Incarceration (1993)
Duration: 00:28:02

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Themes: Urban Challenges |

Guests: Ron Scott, Anthony McDuffie, Rev. Mikal Featchurs
Host : Cliff Russell
Producer : Tony Mottley

Summary: In this program, broadcast in 1993, host Cliff Russell talks with three studio guests about the ways in which black men tend to get singled out for police attention and the reasons why black men constitute a disproportionately large segment of America's prison population.

It begins with a clip from the movie Amos & Andrew, in which a wealthy black author, played by Samuel L. Jackson, moves to an affluent - and mostly white - New England town. He suddenly finds himself being shot at in his own home by white police who assume that because he is black he must be a burglar who is stealing the stereo equipment they see him with.

The film clip is a starting point for the discussion among panelists - Anthony McDuffie, the Rev. Mikal Featchurs, and former DBJ host Ron Scott - who relate their own encounters with the criminal justice system. McDuffie spent more than eight years in prison for manslaughter; Featchurs spent nearly three months in jail after he came to the defense of a friend who was being hit by his football coach; and Scott had recently settled a suit against the City of Detroit over his arrest for questioning a police officer's order to move along as he stood on a Greektown sidewalk in downtown Detroit.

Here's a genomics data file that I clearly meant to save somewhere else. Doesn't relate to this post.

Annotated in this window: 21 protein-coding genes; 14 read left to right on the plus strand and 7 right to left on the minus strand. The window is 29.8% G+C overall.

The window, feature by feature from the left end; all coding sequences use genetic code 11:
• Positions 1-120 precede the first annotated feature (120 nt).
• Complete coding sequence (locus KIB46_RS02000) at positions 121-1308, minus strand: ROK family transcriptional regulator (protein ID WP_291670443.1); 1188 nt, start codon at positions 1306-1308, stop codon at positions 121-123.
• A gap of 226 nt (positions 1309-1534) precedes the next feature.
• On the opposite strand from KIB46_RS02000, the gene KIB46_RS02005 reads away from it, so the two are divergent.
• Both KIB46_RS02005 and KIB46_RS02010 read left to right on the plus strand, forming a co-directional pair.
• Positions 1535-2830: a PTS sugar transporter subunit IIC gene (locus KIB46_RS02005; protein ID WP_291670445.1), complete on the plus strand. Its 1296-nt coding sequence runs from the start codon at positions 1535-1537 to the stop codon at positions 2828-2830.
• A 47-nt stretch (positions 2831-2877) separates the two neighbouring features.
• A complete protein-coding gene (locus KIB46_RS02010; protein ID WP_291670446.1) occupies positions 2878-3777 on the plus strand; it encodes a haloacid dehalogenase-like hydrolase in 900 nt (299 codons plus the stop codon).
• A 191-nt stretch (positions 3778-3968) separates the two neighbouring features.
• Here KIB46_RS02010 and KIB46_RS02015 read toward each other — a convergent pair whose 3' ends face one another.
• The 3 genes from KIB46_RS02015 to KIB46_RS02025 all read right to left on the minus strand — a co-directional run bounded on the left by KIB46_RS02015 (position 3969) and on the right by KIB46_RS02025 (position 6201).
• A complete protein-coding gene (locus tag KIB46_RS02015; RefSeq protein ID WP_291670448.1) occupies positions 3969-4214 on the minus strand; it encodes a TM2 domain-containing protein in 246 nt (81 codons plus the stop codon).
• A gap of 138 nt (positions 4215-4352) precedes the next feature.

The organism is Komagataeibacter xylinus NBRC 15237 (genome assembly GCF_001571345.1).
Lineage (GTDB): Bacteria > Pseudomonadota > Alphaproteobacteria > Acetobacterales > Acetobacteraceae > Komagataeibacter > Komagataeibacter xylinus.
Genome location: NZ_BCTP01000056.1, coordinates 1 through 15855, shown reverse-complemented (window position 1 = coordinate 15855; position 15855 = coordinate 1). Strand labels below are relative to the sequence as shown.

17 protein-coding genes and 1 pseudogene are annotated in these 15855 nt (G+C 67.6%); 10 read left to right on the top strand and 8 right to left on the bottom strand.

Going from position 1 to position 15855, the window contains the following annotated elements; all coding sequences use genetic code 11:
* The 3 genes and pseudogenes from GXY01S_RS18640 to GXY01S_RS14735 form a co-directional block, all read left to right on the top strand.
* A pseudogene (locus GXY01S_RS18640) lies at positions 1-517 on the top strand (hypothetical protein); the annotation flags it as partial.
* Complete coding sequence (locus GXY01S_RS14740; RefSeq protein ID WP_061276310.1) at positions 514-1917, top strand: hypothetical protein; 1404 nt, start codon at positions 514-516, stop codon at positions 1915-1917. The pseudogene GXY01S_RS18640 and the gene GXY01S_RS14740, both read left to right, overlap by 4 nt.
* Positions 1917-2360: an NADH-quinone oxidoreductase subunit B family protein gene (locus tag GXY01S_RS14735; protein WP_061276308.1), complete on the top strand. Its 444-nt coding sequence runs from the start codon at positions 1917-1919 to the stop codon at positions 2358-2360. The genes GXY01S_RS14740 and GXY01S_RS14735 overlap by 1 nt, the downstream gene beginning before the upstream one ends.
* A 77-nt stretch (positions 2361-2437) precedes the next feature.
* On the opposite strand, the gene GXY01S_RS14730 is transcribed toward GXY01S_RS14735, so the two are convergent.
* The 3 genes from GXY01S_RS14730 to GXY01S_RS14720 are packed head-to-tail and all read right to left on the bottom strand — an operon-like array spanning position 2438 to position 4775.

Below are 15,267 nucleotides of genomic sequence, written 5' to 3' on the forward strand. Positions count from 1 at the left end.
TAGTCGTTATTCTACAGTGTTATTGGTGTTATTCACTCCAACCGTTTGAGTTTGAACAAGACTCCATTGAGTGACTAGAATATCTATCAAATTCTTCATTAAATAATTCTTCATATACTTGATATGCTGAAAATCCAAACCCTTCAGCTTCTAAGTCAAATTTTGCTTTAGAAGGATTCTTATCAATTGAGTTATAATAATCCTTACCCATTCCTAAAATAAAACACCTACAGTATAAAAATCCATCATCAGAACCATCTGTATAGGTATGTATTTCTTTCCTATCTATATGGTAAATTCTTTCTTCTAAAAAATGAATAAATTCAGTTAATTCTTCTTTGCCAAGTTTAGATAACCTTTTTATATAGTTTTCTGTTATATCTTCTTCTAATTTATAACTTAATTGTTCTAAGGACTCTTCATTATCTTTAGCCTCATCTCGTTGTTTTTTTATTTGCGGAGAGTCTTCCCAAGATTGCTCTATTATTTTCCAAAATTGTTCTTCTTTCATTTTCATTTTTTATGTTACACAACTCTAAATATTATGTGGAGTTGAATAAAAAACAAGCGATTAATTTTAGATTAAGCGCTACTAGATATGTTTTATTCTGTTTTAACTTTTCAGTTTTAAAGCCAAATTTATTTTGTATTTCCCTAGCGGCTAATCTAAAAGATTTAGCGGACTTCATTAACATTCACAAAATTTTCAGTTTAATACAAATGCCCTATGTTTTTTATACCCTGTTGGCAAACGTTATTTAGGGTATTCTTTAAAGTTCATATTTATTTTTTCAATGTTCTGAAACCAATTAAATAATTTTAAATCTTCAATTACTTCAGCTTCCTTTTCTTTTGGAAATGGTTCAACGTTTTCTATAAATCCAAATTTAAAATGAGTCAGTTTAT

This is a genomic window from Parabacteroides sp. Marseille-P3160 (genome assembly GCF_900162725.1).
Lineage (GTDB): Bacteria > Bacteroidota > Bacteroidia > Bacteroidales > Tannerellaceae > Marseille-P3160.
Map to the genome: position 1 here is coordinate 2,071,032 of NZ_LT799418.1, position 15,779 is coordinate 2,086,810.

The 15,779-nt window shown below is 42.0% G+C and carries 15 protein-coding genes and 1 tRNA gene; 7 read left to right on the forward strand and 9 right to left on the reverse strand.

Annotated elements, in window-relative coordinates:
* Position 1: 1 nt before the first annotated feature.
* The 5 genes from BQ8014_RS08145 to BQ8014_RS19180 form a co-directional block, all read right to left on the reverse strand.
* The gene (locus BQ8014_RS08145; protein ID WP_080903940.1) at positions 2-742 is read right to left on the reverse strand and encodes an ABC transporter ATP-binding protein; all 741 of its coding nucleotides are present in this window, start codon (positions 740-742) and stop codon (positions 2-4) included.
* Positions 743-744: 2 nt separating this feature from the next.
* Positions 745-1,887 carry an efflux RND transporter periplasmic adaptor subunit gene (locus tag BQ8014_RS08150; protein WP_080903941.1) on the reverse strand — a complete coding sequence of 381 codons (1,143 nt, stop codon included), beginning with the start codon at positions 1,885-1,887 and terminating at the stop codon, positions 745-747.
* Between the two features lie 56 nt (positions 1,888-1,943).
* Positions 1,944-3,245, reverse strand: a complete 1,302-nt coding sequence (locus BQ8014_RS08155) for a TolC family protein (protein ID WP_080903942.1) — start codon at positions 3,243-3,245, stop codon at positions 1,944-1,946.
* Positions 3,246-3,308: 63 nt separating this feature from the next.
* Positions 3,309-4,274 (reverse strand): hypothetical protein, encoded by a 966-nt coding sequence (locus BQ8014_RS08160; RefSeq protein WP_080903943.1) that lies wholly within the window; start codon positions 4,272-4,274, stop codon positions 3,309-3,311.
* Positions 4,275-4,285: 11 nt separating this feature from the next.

McDuffie says the circumstances that led to his incarceration were influenced by inner city poverty - his inability to get a job or to find educational opportunities. Featchurs says he simply stood up for a friend who was being wrongly treated. And Scott says he challenged the police order to move because he was being singled out on account of his race; a nearby boisterous group of whites who were openly drinking beer on the street were not being asked to move on.

Russell cites federal Bureau of Justice statistics indicating that nationwide, 47 percent of the male prison inmates and 44 percent of the female prison inmates are black, about three times the percentage of blacks in the overall population. And several viewers call to relate their own experiences with what they considered inappropriate police attention connected to race.

One of the callers, Al Flood of the Wayne County Youth Home, says adults need to give greater attention to children early in life to help steer them away from conflicts with the law. "As teenagers, they don't think there's anything wrong with going to prison," Flood says. "They think it's a badge of honor."

Featchurs says African Americans have to do more to establish a responsible adult male presence in the community to help keep young people out of trouble. And Scott agrees. "We need to begin to cultivate at this point in our community a renewed struggle that begins to build self-esteem and consciousness at an early age to let them know that it's their community, they have to take care of it." he says.

The program does not offer a lot in terms of concrete solutions, but it is interesting for the illumination it provides to the scope and nature of a sensitive and longstanding concern of the African American community.

Related Production Materials held at MSU Libraries, Special Collections:
Box 1, File 25, Presumed Innocent [Prisons] - June 25, 1980
Box 7, File 14,Incarceration & the Black Community – February 22, 1993 – Show # 2417